Ballard's time of 1:03.56 for the 100-meter (long course) backstroke eclipsed Tom Wolf's world and US standard of 1:03.68 set two years ago.
Ballard noted the tremendous growth in gay and lesbian sports in recent years. "In 1986, when San Francisco hosted the second Gay Games, we were struggling to find a pool," he says. "Now weíre at Stanford, in one of the best facilities in the world."
Heíll be swimming in the 50, 100, and 200-meter backstroke, and the 50 and 100-meter butterfly, with almost 100 athletes from West Hollywoodís WH20.
A native of Palo Alto, Ballard won his first national record at the Stanford pool where heíll be swimming this weekend.
He swam through college, and studied at Cal Berkeley. "After that, most of the time, Iíve been swimming."
As to his sexuality, Ballard said, "I hadnít quite figured it out, and didnít come out until law school."
He was aware of other gay swimmers, though. "You knew most of the people, but the concept was not to date them. It was to beat them."
Having been with West Hollwoodís team since 1982, just after it formed, Ballard has competed in every Games except the first one, winning "probably 40-something medals. Itís hard to remember!" he laughed. "Anyway, I have a lot."
That doesnít stop him from checking out the competition. "There are some really fast people, almost at their college times."
In 1994ís New York Games, when he first broke the world record in the 100-meter backstroke, it made the front page of "The New York Times," along with Ballardís being a long-term HIV survivor.
He described the fairly unusual way his achievement became known. In New York, at one point during the Pink Flamingos show, the names of people who had died of AIDS was announced, followed by the more uplifting news of Ballardís world record.
Dressed as one of over a dozen Norma Desmonds at that moment, he took a bow. "The place went kind of nuts."
Asked if he sees himself as a symbol of hope for those with HIV, Ballard said, "Thereís hope for all of us. Whether youíre positive or negative, if you participate, it somehow makes this place just a little better."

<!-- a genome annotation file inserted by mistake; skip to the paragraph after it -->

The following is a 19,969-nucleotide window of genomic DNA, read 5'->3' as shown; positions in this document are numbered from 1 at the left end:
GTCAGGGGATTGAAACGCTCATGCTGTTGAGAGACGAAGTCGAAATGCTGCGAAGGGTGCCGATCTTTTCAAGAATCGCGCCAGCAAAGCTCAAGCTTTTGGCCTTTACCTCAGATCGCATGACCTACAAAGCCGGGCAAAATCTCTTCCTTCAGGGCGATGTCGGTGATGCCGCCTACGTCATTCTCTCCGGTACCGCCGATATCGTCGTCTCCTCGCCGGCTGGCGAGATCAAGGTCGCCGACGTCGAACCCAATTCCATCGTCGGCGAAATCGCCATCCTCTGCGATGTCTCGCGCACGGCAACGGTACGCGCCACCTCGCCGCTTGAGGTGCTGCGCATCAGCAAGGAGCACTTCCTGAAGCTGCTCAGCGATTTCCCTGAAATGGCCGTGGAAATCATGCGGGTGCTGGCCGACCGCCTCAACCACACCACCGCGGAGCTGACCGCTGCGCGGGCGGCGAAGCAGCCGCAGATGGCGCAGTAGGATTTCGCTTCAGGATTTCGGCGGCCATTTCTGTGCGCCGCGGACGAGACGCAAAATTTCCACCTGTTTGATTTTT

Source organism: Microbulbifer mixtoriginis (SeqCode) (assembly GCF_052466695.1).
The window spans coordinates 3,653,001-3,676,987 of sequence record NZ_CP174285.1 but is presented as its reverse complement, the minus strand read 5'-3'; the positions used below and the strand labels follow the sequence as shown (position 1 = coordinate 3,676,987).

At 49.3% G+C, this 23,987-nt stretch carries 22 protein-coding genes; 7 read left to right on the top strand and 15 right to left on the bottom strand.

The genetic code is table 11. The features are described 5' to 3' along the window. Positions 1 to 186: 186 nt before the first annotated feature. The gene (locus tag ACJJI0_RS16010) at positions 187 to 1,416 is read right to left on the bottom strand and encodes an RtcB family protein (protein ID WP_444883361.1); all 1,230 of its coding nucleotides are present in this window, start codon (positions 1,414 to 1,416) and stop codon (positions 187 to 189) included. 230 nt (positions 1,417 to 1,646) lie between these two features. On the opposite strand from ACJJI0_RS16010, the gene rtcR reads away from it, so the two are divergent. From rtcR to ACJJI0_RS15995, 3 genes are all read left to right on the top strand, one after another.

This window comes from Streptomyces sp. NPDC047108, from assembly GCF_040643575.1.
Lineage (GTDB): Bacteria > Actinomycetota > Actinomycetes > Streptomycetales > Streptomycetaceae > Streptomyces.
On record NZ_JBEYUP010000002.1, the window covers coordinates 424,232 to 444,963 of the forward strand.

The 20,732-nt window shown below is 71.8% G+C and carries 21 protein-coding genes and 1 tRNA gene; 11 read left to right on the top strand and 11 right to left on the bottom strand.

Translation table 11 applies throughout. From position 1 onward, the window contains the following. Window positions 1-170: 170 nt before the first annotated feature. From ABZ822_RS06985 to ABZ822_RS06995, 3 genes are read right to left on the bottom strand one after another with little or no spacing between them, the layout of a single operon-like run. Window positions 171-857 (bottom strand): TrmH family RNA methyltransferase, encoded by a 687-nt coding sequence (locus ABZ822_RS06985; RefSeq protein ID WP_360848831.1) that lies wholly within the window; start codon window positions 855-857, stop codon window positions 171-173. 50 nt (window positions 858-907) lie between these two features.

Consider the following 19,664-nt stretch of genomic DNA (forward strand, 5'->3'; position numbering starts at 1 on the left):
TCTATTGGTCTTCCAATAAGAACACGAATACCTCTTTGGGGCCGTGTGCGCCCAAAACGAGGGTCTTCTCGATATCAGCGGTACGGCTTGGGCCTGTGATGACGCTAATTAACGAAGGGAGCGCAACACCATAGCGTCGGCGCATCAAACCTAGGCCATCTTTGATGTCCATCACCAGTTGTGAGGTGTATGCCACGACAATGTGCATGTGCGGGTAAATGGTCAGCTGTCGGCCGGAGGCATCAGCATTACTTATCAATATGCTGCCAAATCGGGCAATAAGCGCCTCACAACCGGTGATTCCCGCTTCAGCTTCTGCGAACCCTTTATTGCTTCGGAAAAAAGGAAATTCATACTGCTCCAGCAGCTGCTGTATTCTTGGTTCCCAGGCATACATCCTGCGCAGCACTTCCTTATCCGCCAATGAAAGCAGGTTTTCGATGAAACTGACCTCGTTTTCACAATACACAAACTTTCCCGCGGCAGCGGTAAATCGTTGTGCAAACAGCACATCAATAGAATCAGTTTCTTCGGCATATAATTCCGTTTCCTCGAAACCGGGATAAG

Back then, Ballardís goal was simply "to survive the next three years, until the next round of therapies came along, to just hold on until they come up with something new."
Fortunately, his three-year planís been expanded.
"Itís a stretch to say itís manageable," he said. "The side effects can be miserable, but theyíre getting better."
Not that he lets it bother him in the pool. "When youíre in a race, you donít worry about whether youíre positive or negative. You donít get a medal for a T-cell count. You get something better. You get to live."
Teams compete for the top prize in performances that combine music, dance, costumes, props, synchronized swimming and diving. This yearís theme is "Wild Wild West." Expect a stylish combination of bathing caps and cowboy chaps.
"Pink Flamingo started as a drag relay and morphed over the years to become a highlight of gay swim meets," says co-chair Joe Healy.
"How can you go wrong with over 1000 men and women in Speedos?"
The Pink Flamingo begins at 4pm on Sunday. Entrance for spectators to the competition and parking are free.
Tsunamiís San Francisco social events also support local charities, with net proceeds to go to Shanti and the LGBT Center in San Francisco. According to Healy, SF Tsunami has raised more than $40,000 for charities in the past.
Team organizers are still in need of volunteers for many functions, including serving poolside as timers and staffing information desks. People interested in volunteering should send an email message to email@example.com.
Competition is scheduled from 9 am to 5 PM each day. More information, and results and stats after the event, are available at www.igla2003.org.